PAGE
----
|Address:||401 York Avenue|
|Use:||Provincial government offices|
|Original Use:||Provincial government offices|
|Other Work:||1982, 1986, 1987, 1991, 1994, Interior alterations|
|Architects:||Gilbert Parfitt (Advisory Architect for the Government of Manitoba)|
|Firms:||Green, Blankstein, Russell (GBR)|
|Contractors:||G. A. Baert Construction Company Ltd.|
The Norquay Building, 401 York Avenue is a 10-storey provincial office building, constructed in 1958-60. Located on the north side of York Avenue between Vaughan and Kennedy streets, it was the tallest building downtown when it was completed. It is representative of post-war expansion and consolidation of Manitoba government services within the provincial precinct.
Completed at a cost of $6 million, the Norquay Building, named for Manitoba Premier John Norquay (1841-1889), was designed from the inside out. Using a new precast concrete slab floor system, it is built on a modular grid permitting flexibility of office layouts and economical construction. Stainless steel and glass curtain walls on the north and south sides provide ample natural light for the many government offices within, while the east and west end walls are sheathed in Tyndall limestone. The use of Tyndall limestone helps to blend the modernist design with the surrounding downtown buildings. The exterior is a sleek rectangle with clean modernist lines that repeat the modular planning grid. The entrance, on a raised podium of exposed aggregate precast concrete, features a free-standing entry canopy of stainless steel.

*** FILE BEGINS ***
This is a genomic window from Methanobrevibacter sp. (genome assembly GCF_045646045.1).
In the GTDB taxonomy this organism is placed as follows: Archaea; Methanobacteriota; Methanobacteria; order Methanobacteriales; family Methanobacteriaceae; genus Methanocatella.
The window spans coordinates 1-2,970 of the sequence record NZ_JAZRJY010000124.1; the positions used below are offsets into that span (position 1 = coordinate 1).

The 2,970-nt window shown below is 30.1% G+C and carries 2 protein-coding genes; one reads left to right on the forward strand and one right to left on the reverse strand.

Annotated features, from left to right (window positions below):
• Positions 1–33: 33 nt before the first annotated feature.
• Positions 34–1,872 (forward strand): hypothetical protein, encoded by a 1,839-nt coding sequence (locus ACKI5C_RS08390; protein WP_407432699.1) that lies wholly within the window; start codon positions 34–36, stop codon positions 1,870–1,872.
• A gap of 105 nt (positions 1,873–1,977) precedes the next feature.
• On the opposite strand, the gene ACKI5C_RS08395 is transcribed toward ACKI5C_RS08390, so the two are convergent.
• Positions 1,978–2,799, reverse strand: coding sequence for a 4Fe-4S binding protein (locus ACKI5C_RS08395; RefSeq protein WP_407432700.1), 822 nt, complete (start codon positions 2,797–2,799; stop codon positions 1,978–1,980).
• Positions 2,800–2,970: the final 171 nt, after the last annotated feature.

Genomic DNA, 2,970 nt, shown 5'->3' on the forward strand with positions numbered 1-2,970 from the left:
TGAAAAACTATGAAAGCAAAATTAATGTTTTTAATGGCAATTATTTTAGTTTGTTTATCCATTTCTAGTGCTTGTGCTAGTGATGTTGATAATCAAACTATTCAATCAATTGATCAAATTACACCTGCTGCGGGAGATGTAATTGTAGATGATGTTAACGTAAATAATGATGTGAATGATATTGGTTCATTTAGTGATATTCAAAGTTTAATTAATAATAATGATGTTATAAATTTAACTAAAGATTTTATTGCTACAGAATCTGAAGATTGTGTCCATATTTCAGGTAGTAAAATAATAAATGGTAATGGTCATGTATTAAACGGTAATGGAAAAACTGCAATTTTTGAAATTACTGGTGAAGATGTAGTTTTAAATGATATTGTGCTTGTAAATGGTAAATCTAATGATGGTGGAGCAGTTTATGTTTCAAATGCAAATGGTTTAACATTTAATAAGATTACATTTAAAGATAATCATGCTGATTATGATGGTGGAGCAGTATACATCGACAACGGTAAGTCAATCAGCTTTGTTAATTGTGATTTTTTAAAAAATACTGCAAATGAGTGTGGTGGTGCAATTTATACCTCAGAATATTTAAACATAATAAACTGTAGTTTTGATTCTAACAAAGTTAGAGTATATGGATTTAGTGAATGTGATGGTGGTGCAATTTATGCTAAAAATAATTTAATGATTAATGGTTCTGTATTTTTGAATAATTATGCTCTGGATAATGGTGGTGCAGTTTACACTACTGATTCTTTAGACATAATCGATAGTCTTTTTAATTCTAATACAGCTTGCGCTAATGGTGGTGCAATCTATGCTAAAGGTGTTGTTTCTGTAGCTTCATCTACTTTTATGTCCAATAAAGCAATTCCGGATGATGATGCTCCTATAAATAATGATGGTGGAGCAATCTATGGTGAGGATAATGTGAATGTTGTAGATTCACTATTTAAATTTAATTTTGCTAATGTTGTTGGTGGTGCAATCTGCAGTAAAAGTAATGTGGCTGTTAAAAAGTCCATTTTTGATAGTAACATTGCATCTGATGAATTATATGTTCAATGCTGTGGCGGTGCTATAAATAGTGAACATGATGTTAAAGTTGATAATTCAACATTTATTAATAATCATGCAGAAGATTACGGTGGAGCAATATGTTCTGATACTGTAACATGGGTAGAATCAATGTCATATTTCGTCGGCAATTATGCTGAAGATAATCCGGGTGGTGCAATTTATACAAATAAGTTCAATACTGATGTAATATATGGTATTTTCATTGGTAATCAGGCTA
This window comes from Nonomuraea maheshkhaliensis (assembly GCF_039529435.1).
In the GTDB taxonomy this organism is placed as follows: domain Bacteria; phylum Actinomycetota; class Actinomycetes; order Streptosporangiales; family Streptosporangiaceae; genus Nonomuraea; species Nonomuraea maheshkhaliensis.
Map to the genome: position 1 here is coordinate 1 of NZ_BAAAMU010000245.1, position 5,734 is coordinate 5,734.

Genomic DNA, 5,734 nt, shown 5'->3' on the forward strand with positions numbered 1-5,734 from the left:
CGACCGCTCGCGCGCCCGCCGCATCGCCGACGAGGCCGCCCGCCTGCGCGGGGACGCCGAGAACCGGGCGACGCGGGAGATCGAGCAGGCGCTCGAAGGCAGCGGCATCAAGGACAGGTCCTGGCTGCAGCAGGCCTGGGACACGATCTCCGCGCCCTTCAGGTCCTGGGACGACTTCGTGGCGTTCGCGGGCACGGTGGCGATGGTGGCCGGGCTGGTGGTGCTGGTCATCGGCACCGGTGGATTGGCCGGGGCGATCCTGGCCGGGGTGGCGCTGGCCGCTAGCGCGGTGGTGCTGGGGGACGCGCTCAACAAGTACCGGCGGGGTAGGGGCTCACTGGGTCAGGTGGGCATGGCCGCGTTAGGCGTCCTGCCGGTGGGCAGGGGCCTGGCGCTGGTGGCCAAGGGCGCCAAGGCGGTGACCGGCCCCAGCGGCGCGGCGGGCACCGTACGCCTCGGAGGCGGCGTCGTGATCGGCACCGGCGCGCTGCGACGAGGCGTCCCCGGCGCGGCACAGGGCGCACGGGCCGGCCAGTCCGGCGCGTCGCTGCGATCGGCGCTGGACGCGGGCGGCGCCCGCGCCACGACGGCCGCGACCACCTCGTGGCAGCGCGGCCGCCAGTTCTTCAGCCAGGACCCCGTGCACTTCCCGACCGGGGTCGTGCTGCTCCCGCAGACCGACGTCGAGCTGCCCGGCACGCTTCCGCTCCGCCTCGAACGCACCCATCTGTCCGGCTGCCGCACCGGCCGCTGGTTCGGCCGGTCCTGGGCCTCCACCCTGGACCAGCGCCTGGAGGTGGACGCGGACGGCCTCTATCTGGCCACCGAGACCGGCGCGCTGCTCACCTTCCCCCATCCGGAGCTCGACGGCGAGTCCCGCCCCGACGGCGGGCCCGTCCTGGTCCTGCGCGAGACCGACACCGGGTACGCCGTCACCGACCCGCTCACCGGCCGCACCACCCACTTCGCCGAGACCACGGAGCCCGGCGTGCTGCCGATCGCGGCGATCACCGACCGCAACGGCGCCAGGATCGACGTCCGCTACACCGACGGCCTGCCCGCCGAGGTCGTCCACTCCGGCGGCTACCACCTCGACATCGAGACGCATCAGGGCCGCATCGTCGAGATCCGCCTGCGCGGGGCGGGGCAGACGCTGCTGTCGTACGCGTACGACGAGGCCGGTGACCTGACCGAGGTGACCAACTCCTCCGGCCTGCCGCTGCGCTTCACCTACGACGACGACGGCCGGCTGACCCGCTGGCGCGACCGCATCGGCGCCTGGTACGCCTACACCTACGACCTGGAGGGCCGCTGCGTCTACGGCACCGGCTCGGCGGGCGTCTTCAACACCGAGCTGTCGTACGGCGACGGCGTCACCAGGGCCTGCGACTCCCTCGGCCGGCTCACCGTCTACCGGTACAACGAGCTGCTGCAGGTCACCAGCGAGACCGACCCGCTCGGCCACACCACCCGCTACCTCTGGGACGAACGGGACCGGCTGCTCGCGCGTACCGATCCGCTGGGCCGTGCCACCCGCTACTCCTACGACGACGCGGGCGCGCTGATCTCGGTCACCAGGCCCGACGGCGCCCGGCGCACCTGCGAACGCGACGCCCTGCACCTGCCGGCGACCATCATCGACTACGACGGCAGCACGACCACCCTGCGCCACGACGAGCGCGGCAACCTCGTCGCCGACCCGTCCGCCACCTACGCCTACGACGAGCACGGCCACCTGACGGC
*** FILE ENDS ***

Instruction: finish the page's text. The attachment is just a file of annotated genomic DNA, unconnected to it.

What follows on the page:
In many respects the Norquay Building recalls the design of the 1952 United Nations General Assembly Building, by Oscar Neimeyer, Le Corbusier, and the firm of Harrison & Abramovitz.
An underground passageway was constructed in 1971 with the help of contractor Pearson Construction Co. Ltd. and engineers Crosier Greenberg and Partners. The underground walkway connected 401 York Avenue with 200 Vaughan Street, the old Civic Auditorium.
The general contractor for the building, G. A. Baert Construction Company Ltd. hired many subcontractors for work on the 1960 building. Communication was key when constructing the building with multiple sub-contractors. G. A. Baert Construction had telephones and loud speakers systems installed on each floor while construction was underway to ensure possible communication and productivity.